When Andreas paints, she lets her brush lead the way and surrenders her expectations of what will occur. The result is a collection of work that comes from the deep. Vivid colors that overlap and collide in unexpected ways. Pieces that continue to unfold the longer you view them. Each and every painting of Andrea’s includes a poem, hand-written, rolled and attached to the back of the piece, only to be opened and read by the owner.
Right now- there are 13 Andrea Crossguns paintings hanging in 1+1=1 Gallery. Stop in and feel their power. We’ll make you a cup of hot tea (or coffee) while you absorb.
Trudy Skari is one of those rare people you meet who naturally balances the complexities and simplicities of life. A minimalist at heart, she focuses attentively on only a few things at a time in order to truly appreciate all they have to offer.
Embracing her strong Estonian background, Trudy derives rich meaning and imagery from dreams and the landscape around her. Very early on, she learned to tend to her own needs, overcome obstacles, and use what she had at hand to thrive. It was a basic and simple upbringing. Creativity has always played a key role in how Trudy positions herself in the world.
Trudy owned her first book at the age of 5, The Lonely Doll, by Dare Wright. It sparked her fascination with relationships between humans and animals and offered a new way to tell a story. The music of Allan Sherman really developed Trudy’s humor and wit which is still very alive and evident in her sculptures.
From the moment she visited her first clay studio, Trudy was captivated by the immediacy of translating an image in her mind to a physical form in front of her eyes. From there, she fashioned a former ice-house into her own studio/bunker on a farm where art was not valued, settled in behind 18 inch thick concrete walls to carve out time to create.
A champion of resourcefulness, Trudy is known to use clay scraps that most ceramicists would discard. When sculpting, you might find her sipping cold lemonade and listening to Tango music. Trudy doesn’t like to get too hung up on details. The vision is there, it wants out, she just opens the door and allows her pieces to emerge in a natural way.
Come to the gallery and view Trudy’s incredible sculptures. They are full of texture and pizazz; just begging to be held, touched, looked in the eye. One of them may even ask to come home with you, you just never know.
For Gregg Edelen, pottery is medicine.
A retired sheriff’s deputy from Butte, Montana, Gregg has witnessed some pretty tough scenes. Gregg has used art to actively heal. He finds beauty and solace working with clay. He pursues joy; you can hear it in his chuckle and see it in his smile. From forming wet clay to tending a wood-fired kiln all night long, to driving from Butte to Helena to teach, deliver or create, Gregg takes truly embraces all his creative process has to offer.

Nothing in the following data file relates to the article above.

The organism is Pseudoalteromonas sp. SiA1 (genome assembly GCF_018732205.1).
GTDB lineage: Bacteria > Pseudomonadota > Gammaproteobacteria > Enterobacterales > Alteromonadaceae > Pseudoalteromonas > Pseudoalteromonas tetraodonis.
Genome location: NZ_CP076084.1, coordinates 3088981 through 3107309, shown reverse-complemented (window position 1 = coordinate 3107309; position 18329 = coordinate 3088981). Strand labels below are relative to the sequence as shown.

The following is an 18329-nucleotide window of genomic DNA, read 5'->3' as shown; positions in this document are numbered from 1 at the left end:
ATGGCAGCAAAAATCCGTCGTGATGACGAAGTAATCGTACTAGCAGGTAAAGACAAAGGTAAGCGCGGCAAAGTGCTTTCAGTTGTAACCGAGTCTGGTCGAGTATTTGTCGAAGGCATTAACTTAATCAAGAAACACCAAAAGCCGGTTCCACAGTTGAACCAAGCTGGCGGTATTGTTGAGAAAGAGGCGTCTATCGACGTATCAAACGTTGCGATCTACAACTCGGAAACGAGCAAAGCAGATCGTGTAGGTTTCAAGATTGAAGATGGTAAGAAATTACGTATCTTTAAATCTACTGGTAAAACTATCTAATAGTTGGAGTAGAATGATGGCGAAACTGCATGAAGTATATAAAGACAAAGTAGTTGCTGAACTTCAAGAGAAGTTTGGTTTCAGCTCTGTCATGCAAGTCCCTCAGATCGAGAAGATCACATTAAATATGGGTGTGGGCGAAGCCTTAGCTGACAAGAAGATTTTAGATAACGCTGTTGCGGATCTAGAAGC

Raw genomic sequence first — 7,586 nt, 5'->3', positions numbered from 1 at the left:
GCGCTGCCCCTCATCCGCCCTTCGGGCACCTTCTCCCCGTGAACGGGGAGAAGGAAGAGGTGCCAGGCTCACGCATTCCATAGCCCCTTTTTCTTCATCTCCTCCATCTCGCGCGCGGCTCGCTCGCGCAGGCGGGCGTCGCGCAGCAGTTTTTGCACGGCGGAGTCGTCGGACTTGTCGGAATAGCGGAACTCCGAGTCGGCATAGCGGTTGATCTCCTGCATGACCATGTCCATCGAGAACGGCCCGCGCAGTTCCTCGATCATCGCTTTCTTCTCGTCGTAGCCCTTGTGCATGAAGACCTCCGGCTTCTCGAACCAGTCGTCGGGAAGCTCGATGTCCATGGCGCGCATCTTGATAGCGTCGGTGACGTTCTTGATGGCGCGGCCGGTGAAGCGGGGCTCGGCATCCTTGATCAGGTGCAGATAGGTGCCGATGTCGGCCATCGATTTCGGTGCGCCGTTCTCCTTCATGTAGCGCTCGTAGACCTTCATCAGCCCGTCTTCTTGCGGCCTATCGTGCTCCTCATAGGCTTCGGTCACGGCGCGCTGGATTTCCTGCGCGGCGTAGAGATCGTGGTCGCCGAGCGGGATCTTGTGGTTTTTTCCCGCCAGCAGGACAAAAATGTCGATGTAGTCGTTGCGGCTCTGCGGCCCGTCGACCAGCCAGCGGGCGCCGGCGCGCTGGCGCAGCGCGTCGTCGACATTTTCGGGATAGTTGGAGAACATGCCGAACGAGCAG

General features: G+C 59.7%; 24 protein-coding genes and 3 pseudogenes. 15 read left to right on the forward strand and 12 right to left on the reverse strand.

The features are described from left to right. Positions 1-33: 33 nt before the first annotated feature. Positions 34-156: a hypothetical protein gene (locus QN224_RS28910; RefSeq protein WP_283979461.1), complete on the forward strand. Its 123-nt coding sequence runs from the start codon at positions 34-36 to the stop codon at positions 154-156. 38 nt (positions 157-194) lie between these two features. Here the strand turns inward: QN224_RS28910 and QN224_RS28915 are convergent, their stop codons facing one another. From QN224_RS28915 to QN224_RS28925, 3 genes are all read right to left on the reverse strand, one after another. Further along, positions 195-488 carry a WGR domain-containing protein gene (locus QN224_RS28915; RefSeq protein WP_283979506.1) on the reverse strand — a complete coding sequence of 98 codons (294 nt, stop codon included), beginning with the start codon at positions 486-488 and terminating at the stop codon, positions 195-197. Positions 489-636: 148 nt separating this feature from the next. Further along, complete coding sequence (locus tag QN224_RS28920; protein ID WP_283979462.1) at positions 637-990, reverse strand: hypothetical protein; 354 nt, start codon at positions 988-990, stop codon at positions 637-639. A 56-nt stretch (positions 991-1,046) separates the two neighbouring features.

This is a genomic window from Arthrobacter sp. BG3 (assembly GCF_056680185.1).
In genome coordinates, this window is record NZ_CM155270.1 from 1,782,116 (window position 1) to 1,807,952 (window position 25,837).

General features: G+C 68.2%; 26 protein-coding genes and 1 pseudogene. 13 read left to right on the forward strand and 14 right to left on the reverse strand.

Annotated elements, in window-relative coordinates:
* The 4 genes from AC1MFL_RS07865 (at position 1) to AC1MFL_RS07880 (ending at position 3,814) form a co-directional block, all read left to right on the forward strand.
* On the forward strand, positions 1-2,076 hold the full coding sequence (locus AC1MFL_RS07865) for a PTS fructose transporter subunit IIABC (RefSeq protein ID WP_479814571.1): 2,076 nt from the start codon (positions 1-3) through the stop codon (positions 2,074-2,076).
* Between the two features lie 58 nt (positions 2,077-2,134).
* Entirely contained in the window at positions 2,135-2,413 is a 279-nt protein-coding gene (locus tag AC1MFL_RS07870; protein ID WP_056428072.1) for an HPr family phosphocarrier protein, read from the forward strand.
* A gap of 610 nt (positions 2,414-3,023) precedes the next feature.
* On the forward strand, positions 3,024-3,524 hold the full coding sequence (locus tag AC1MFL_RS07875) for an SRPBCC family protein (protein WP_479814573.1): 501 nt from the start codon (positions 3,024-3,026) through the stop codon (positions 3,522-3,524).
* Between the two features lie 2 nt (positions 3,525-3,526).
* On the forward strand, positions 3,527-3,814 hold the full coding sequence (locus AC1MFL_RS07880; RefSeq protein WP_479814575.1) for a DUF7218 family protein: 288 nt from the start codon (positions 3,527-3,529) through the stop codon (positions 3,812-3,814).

Gregg fishes, but doesn’t so much care about catching fish. He cares about camaraderie, long-time friendships, laughter by a campfire, the sound of a fish slurping a topwater fly. He hunts but doesn’t care about the harvest. He cares about the absolute love he has for his hunting dogs, their dedication, loyalty and affection. He cares about breathing in the landscape and having the freedom to roam. Gregg is a lover of process, a person of essence. He chooses to create but really feels that, in many ways, the drive to create chose him.
Woven into Gregg’s platters, cups and vases, are elements of his passions. You’ll find subtle landscapes within the design, flies he has tied for fishing adventures, imprints of tails and fins, glaze patterns that resemble rainbow trout. Gregg surrenders his pieces, at times, to a wood-fired kiln, which requires 18-hour stretches of constant attention and re-loading of wood. It requires loyal dedication and trust between the elements and the artists. When finished, each vessel has been kissed by the heat and is one of a kind.
Gregg is a Montana native, a family man, a teacher, a photographer, a music lover, and insists that any tie-dyed t-shirt he wears be handmade. His favorite drink is a Virgin Mary, he drinks exactly one beer a month (with pizza) but never drinks coffee or eats potatoes. Ever. He loves sunsets over water, visiting forgotten towns and telling corny jokes to kids.
Come in to catch the broad scope of Gregg’s work featured in our current exhibit for just a few more days.
We love having Patty Ceglio’s ceramics at 1+1=1 Gallery. It’s about time she was our “featured artist” on the website!
Patty continues to grow and evolve with her artwork — exploring the sgraffito technique and new ceramic forms. She dives ever deeper into her work/play to integrate her love of the environment with the urge to create art with her hands. Lately she has been working on a series (what better way to dive deeper, as an artist?) on trees. Every time I see one of her tree works-in-progress, I get more excited for the show coming up in June. I interviewed her for this featured artist post (see below.)